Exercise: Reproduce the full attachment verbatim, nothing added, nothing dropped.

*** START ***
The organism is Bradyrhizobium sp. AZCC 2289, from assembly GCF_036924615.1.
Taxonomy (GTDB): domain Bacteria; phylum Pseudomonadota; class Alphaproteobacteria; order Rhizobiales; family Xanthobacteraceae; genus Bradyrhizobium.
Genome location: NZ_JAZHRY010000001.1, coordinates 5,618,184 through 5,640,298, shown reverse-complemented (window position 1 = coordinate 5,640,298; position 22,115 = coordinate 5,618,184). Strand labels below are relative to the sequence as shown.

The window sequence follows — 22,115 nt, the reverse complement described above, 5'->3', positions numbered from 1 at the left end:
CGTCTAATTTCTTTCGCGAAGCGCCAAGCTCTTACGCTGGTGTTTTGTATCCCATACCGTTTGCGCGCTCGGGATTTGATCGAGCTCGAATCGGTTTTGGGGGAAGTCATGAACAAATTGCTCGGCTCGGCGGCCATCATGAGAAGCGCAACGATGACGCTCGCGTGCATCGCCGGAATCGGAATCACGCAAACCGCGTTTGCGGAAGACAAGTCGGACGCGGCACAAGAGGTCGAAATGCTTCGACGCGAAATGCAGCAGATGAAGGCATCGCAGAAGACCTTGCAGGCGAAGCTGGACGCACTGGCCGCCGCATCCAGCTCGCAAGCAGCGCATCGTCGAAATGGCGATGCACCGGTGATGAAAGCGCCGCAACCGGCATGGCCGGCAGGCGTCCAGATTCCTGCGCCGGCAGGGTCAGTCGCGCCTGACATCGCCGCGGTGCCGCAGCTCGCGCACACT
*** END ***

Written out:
The organism is Bradyrhizobium sp. AZCC 2289, from assembly GCF_036924615.1.
Taxonomy (GTDB): domain Bacteria; phylum Pseudomonadota; class Alphaproteobacteria; order Rhizobiales; family Xanthobacteraceae; genus Bradyrhizobium.
Genome location: NZ_JAZHRY010000001.1, coordinates 5,618,184 through 5,640,298, shown reverse-complemented (window position 1 = coordinate 5,640,298; position 22,115 = coordinate 5,618,184). Strand labels below are relative to the sequence as shown.

The window sequence follows — 22,115 nt, the reverse complement described above, 5'->3', positions numbered from 1 at the left end:
CGTCTAATTTCTTTCGCGAAGCGCCAAGCTCTTACGCTGGTGTTTTGTATCCCATACCGTTTGCGCGCTCGGGATTTGATCGAGCTCGAATCGGTTTTGGGGGAAGTCATGAACAAATTGCTCGGCTCGGCGGCCATCATGAGAAGCGCAACGATGACGCTCGCGTGCATCGCCGGAATCGGAATCACGCAAACCGCGTTTGCGGAAGACAAGTCGGACGCGGCACAAGAGGTCGAAATGCTTCGACGCGAAATGCAGCAGATGAAGGCATCGCAGAAGACCTTGCAGGCGAAGCTGGACGCACTGGCCGCCGCATCCAGCTCGCAAGCAGCGCATCGTCGAAATGGCGATGCACCGGTGATGAAAGCGCCGCAACCGGCATGGCCGGCAGGCGTCCAGATTCCTGCGCCGGCAGGGTCAGTCGCGCCTGACATCGCCGCGGTGCCGCAGCTCGCGCACACT